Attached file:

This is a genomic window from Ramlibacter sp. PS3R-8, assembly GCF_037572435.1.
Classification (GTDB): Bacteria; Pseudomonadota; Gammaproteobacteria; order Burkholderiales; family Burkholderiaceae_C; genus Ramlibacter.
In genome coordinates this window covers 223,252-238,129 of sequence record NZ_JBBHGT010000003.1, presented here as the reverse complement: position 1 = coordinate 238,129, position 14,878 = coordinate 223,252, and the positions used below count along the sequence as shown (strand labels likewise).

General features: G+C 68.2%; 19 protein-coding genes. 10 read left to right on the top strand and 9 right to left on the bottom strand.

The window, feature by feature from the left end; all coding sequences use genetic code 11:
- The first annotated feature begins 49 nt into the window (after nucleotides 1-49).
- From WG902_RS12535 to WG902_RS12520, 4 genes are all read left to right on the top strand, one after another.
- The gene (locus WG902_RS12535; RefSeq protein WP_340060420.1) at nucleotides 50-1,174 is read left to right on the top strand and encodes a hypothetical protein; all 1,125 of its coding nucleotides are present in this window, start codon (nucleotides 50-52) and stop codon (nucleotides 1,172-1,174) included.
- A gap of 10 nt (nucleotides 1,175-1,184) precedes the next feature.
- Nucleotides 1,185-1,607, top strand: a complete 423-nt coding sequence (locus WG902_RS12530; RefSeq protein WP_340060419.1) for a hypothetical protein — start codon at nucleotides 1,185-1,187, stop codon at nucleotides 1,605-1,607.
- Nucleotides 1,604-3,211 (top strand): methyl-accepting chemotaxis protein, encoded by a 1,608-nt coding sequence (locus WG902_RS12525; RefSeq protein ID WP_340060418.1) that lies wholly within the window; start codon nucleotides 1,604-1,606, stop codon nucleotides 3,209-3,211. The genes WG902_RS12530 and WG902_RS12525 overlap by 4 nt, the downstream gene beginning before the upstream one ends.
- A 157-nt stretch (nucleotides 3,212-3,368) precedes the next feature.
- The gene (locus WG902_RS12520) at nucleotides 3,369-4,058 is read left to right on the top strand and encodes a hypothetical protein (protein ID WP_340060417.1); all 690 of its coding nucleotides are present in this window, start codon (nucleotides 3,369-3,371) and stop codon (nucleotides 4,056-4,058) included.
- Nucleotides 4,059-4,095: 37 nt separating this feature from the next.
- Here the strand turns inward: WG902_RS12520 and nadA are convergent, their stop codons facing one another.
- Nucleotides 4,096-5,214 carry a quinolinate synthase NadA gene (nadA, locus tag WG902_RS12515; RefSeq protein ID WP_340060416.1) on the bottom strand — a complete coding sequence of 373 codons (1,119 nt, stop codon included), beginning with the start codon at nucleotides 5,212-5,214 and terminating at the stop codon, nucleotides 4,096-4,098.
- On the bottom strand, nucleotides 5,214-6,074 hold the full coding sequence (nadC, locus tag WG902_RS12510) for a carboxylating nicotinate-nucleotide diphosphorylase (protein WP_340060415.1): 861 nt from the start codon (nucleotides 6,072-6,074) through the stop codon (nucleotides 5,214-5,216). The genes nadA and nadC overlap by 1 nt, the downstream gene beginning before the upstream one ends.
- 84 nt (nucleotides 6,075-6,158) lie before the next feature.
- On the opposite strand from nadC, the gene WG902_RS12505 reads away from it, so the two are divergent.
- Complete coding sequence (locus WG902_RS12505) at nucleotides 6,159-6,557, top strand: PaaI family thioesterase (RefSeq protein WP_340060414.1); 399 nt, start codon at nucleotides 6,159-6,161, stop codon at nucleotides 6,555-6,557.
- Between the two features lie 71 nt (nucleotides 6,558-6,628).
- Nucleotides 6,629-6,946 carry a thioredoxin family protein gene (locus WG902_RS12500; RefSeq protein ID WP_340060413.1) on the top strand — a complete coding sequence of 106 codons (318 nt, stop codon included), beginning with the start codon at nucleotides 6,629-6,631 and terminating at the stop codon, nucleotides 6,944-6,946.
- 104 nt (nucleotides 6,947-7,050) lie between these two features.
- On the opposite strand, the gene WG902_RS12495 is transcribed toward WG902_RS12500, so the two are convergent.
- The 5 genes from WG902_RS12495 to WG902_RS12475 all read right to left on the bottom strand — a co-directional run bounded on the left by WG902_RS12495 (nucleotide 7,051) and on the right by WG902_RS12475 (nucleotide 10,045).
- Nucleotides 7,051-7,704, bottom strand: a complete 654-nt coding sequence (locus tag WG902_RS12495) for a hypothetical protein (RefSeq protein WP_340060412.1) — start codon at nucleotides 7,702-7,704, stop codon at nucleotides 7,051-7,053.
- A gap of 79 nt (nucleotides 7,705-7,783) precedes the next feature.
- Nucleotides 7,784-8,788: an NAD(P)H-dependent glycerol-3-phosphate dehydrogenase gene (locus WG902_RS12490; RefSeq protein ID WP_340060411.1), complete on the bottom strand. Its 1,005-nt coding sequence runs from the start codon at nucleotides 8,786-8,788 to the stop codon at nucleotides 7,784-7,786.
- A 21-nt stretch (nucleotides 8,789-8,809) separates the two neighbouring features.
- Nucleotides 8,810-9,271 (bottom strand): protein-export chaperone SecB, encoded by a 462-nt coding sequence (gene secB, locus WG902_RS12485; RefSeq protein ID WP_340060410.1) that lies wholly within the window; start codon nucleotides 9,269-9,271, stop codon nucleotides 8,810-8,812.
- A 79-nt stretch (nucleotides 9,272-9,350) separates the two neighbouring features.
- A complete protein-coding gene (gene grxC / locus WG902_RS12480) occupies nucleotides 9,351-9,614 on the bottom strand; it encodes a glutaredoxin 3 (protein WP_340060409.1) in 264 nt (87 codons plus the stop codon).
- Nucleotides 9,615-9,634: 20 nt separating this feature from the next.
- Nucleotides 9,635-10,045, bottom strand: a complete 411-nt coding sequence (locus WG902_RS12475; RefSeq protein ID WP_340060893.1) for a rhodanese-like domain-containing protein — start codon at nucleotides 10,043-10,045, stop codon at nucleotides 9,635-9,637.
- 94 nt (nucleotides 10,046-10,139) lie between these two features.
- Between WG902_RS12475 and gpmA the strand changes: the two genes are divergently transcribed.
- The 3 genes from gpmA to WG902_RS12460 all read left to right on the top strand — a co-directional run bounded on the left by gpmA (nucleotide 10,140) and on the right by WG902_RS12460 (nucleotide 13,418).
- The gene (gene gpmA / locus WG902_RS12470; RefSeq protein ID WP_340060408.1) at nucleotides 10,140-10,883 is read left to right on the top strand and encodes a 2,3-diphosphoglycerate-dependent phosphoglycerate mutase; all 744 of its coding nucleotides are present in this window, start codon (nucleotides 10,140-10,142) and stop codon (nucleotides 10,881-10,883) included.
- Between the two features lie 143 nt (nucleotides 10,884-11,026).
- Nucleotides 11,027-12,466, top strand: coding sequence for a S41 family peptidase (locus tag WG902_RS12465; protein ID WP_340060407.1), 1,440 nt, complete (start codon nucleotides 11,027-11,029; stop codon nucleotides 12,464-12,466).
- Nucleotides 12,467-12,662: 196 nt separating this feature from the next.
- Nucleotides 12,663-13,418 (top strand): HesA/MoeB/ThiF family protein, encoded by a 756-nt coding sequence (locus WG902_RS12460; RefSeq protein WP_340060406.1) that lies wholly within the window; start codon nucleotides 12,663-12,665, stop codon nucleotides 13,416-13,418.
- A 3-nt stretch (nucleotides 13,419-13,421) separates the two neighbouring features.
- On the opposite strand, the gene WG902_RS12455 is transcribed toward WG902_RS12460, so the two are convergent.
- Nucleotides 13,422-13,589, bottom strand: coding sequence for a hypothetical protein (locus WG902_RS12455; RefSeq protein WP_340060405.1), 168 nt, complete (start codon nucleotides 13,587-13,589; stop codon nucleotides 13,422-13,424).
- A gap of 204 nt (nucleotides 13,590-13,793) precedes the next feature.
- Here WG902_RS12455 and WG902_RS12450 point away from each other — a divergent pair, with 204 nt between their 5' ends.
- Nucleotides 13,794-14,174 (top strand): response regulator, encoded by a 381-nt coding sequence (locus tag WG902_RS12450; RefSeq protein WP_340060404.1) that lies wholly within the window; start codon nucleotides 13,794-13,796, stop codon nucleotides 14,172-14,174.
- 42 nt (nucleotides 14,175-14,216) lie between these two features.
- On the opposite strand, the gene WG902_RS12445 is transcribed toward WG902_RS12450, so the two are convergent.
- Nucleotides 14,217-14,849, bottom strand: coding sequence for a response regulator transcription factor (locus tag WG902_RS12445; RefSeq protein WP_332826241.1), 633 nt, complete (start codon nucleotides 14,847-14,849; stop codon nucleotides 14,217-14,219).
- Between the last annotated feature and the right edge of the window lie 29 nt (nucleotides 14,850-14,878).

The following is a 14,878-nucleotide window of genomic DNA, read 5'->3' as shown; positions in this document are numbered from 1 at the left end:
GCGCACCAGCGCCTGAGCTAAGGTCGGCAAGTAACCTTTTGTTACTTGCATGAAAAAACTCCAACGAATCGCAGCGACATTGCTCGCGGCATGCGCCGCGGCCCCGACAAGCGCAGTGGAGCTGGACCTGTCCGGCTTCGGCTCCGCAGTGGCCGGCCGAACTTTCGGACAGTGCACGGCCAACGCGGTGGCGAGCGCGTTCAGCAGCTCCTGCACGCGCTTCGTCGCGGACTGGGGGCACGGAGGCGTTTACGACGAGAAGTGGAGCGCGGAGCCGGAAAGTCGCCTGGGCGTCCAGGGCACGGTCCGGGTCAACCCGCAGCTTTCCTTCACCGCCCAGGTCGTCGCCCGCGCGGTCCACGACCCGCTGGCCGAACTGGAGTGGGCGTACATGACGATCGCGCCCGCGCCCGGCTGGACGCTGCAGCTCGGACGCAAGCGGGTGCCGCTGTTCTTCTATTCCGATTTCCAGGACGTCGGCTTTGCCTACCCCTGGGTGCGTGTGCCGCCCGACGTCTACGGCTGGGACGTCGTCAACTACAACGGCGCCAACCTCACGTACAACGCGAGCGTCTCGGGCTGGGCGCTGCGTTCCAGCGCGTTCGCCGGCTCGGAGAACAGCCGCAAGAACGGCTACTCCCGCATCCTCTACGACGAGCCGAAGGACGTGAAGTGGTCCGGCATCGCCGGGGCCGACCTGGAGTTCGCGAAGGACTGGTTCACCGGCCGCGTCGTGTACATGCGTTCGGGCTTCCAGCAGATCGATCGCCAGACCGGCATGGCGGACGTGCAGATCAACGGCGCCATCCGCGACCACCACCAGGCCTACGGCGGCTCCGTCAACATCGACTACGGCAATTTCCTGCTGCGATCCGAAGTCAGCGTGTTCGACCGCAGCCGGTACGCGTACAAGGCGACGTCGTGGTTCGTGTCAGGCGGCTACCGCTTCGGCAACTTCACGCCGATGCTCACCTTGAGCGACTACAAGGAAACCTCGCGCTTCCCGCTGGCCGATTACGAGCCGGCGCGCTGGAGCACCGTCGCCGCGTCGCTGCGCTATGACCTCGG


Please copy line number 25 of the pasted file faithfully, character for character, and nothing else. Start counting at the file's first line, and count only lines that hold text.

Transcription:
- The 5 genes from WG902_RS12495 to WG902_RS12475 all read right to left on the bottom strand — a co-directional run bounded on the left by WG902_RS12495 (nucleotide 7,051) and on the right by WG902_RS12475 (nucleotide 10,045).